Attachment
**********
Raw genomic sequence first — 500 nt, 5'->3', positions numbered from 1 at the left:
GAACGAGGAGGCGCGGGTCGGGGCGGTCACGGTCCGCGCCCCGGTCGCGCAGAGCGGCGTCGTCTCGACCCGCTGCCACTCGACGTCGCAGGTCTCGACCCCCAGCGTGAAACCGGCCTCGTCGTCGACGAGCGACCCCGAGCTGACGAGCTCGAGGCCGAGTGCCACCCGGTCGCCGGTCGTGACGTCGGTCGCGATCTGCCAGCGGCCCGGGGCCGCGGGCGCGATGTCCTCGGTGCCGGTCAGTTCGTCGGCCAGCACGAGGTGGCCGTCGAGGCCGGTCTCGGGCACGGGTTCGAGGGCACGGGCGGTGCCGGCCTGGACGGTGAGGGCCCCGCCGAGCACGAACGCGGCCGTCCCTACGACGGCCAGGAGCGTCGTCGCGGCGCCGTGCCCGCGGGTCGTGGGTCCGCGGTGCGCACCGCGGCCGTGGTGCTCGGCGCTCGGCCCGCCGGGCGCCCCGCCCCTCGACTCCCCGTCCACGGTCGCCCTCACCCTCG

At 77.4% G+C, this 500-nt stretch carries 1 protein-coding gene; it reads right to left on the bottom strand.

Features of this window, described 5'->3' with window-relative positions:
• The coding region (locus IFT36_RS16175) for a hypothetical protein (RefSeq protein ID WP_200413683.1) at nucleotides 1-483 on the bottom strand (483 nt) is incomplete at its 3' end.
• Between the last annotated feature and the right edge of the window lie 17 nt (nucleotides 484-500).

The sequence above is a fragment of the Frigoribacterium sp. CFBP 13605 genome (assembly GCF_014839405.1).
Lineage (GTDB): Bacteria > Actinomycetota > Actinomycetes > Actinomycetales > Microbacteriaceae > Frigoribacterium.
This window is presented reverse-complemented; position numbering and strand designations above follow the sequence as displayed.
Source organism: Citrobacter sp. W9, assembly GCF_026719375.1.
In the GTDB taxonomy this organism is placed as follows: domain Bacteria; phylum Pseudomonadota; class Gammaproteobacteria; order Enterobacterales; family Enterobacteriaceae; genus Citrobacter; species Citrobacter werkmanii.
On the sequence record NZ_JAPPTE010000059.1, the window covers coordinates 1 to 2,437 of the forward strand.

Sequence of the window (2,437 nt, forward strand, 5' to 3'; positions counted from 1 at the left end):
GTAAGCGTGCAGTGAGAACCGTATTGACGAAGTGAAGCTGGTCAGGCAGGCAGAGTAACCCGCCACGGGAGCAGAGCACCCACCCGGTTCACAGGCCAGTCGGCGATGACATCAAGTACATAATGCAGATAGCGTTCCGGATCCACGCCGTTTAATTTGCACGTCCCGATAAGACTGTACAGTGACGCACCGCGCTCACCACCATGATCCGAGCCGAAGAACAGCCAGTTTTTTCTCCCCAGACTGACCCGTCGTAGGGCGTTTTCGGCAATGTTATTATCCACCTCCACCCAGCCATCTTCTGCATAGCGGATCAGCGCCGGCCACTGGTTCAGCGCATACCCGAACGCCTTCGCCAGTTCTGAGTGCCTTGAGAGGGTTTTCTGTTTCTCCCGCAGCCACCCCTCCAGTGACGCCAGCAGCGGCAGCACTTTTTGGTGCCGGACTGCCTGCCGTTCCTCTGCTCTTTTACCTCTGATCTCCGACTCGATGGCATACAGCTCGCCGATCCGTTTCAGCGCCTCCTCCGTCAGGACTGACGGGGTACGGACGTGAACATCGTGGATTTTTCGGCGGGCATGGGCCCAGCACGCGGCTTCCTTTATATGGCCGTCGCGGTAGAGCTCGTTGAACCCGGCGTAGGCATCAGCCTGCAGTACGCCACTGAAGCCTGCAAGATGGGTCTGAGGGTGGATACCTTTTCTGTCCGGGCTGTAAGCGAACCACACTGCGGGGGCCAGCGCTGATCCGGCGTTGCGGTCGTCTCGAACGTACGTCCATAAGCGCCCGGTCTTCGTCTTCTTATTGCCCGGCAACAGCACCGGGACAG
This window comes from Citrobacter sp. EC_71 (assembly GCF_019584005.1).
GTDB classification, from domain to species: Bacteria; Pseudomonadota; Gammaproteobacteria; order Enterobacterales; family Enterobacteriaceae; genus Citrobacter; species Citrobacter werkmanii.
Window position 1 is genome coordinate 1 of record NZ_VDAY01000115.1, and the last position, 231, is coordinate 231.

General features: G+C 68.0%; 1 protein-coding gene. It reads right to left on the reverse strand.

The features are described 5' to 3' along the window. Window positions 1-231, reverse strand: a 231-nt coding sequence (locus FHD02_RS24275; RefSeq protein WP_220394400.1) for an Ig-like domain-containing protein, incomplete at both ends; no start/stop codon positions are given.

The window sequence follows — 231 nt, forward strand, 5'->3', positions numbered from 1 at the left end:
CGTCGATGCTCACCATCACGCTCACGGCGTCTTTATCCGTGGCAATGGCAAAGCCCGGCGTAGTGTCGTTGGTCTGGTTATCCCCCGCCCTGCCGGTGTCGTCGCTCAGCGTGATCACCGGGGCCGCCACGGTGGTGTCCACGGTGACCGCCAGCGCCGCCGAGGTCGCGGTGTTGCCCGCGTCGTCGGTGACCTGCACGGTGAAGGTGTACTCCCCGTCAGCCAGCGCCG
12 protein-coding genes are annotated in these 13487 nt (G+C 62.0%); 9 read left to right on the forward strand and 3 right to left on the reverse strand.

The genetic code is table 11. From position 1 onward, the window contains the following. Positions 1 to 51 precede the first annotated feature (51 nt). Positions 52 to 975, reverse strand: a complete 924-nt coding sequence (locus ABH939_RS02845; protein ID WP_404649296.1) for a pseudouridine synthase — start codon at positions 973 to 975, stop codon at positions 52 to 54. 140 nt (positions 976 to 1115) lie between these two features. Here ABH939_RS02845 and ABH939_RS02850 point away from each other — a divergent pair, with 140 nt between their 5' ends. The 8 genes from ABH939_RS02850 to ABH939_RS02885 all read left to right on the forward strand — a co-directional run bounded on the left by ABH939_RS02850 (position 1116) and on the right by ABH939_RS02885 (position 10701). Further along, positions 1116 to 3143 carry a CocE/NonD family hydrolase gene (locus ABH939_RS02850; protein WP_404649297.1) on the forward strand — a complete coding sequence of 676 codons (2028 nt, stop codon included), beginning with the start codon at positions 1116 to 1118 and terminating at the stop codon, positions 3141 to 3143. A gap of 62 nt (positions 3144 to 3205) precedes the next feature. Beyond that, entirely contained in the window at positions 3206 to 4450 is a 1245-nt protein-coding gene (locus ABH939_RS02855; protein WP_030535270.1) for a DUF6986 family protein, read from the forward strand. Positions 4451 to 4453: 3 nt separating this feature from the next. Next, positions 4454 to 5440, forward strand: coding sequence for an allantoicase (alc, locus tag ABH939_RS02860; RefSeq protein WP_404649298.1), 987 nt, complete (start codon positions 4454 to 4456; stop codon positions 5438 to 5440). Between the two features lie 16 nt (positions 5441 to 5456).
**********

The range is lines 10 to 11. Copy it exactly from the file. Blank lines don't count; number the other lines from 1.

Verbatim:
Source organism: Citrobacter sp. W9, assembly GCF_026719375.1.
In the GTDB taxonomy this organism is placed as follows: domain Bacteria; phylum Pseudomonadota; class Gammaproteobacteria; order Enterobacterales; family Enterobacteriaceae; genus Citrobacter; species Citrobacter werkmanii.